On Tuesday the U.S. designated Syria’s al-Nusra Front as a Global Terrorist organisation because of its direct links to al-Qaeda in Iraq (AQI) and then recognised the mainstream Syrian National Council as the representative of the Syrian people.
The blacklisting of al-Nusra — which makes up about nine per cent of opposition forces — was met by swift backlash as both Syrian Islamists and nonviolent activists perceived the move as an attempt by the U.S. to manipulate the outcome of the 21-month-conflict.
The U.S. admitted as much, saying that the move is “intended to expose them” because the group’s “extremist ideology has no role in a post-Assad Syria.”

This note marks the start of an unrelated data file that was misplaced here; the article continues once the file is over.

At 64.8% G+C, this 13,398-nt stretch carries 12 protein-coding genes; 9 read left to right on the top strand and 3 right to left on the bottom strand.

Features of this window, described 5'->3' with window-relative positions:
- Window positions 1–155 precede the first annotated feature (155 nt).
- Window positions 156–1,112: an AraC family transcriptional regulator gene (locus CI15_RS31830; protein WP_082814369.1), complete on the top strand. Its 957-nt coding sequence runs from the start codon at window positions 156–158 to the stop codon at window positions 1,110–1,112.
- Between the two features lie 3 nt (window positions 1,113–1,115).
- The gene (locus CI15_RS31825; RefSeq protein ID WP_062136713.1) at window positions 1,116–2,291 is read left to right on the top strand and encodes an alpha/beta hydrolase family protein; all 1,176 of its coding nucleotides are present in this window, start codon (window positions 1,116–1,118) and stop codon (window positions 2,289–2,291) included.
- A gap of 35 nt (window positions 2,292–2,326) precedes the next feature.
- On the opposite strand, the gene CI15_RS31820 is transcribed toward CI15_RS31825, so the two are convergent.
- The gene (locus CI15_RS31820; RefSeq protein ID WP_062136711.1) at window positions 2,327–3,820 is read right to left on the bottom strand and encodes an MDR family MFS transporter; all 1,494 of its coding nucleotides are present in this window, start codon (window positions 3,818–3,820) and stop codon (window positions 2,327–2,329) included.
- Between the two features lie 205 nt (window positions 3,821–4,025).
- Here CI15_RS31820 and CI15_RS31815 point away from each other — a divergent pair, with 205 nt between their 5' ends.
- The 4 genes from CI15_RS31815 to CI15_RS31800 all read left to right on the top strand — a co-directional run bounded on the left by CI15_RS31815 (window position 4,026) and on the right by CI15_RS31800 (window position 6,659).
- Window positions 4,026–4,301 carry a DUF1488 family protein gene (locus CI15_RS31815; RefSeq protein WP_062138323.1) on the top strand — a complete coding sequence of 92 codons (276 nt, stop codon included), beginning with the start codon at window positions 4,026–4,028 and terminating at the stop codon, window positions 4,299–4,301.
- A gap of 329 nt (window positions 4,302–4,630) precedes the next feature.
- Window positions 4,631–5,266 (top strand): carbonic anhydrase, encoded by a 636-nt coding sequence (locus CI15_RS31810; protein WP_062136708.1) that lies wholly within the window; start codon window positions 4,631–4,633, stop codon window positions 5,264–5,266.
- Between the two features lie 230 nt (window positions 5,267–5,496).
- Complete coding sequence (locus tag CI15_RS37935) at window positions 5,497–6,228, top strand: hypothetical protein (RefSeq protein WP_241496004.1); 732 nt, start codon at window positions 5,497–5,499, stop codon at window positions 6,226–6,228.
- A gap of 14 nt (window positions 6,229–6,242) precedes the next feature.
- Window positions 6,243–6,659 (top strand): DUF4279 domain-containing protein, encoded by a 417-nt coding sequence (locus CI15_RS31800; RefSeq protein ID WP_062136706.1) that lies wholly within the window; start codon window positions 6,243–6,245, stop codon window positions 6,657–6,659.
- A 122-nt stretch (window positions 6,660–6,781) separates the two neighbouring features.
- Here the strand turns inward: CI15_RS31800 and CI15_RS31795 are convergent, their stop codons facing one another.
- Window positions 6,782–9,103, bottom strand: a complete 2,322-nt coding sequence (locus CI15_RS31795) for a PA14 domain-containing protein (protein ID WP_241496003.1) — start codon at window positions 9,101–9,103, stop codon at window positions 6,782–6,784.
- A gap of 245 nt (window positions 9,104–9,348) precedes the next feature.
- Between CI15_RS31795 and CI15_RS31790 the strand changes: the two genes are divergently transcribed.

Al-Nusra aims to create an Islamic state in Syria ruled by strict Sunni Islamists and has vowed to fight any secular government.
An Iraqi who joined the Free Syrian Army (FSA) told The New York Times that there will be so many battles between” rebel groups after Assad falls and that forces “will unite against al-Nusra.”
Given that al-Nusra leads FSA offensives from the front lines, the force may be difficult to stamp out. These pictures of an al-Nusra training camp published on a jihadist forum (h/t @HaraldDoornbos) give an indication how intense the group is.
Photo: Harald Doornbos
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